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Tactile memory systems are involved in the storage and retrieval of information about stimuli that impinge on the body surface and objects that people explore haptically. Here, the authors review the behavioral, neuropsychological, neurophysiological, and neuroimaging research on tactile memory. This body of research reveals that tactile memory can be subdivided into a number of functionally distinct neurocognitive subsystems, just as is the case with auditory and visual memory. Some of these subsystems are peripheral and short lasting and others are more central and long lasting. The authors highlight evidence showing that the representation of tactile information interacts with information about other sensory attributes (e.g., visual, auditory, and kinaesthetic) of objects/events that people perceive. This fact suggests that at least part of the neural network involved in the memory for touch might be shared among different sensory modalities. In particular, multisensory/amodal information-processing networks seem to play a leading role in the storage of tactile information in the brain. (PsycINFO Database Record (c) 2009 APA, all rights reserved).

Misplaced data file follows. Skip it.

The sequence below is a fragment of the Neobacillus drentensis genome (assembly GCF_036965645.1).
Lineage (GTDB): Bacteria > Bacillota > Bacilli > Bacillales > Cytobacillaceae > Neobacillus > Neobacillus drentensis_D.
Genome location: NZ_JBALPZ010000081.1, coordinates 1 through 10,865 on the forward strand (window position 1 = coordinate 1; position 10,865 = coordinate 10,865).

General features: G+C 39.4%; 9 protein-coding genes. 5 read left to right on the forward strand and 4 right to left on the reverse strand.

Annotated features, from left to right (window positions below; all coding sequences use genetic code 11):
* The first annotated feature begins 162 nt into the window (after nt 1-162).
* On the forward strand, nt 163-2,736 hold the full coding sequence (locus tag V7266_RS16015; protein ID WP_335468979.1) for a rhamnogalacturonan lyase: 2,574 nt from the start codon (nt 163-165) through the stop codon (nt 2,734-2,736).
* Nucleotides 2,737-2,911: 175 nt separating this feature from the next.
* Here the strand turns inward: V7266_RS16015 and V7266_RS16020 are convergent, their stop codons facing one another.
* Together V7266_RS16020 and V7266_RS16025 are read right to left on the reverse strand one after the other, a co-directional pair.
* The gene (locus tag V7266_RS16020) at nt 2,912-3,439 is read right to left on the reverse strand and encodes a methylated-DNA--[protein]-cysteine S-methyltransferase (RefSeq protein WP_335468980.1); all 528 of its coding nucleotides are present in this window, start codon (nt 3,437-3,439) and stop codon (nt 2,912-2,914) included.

Original publication




Journal article


Psychol Bull

Publication Date





380 - 406


Brain Mapping, Cognition, Humans, Memory, Neural Pathways, Space Perception, Touch, Touch Perception